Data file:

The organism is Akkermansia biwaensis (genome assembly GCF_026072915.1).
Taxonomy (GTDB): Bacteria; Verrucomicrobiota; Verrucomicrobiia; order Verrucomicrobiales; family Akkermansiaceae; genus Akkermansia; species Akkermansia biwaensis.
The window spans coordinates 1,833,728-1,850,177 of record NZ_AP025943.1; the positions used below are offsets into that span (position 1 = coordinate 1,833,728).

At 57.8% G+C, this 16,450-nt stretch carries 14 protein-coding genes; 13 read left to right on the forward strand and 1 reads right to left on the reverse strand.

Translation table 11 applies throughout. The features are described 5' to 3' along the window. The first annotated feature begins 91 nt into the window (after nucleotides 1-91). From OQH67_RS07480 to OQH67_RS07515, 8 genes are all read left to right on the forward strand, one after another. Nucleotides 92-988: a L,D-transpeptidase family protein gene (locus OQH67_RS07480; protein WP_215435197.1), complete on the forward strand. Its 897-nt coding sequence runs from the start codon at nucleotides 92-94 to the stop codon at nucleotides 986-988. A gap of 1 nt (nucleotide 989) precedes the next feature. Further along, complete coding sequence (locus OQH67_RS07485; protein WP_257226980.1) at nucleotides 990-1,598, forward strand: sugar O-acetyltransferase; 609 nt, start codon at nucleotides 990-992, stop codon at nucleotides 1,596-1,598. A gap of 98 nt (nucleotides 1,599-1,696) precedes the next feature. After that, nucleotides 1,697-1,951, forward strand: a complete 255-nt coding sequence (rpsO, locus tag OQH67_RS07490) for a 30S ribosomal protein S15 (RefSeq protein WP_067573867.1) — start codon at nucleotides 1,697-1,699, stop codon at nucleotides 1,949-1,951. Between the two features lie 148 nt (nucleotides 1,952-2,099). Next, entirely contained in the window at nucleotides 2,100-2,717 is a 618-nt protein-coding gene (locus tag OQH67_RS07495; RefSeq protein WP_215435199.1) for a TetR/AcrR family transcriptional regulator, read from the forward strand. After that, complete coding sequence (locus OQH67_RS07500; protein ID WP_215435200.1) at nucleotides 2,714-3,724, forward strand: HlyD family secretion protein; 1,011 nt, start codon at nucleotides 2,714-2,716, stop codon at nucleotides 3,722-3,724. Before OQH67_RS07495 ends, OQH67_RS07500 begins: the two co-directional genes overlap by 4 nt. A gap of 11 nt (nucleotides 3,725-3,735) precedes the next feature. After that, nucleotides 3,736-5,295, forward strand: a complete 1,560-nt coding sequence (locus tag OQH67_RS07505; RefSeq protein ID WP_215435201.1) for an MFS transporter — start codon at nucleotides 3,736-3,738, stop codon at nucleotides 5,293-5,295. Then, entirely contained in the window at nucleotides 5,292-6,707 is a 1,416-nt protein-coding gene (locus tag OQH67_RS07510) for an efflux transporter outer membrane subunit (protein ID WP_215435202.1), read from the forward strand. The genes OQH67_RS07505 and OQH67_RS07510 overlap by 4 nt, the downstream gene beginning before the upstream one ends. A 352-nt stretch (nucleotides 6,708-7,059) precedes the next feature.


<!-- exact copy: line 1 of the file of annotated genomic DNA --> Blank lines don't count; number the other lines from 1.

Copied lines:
The organism is Akkermansia biwaensis (genome assembly GCF_026072915.1).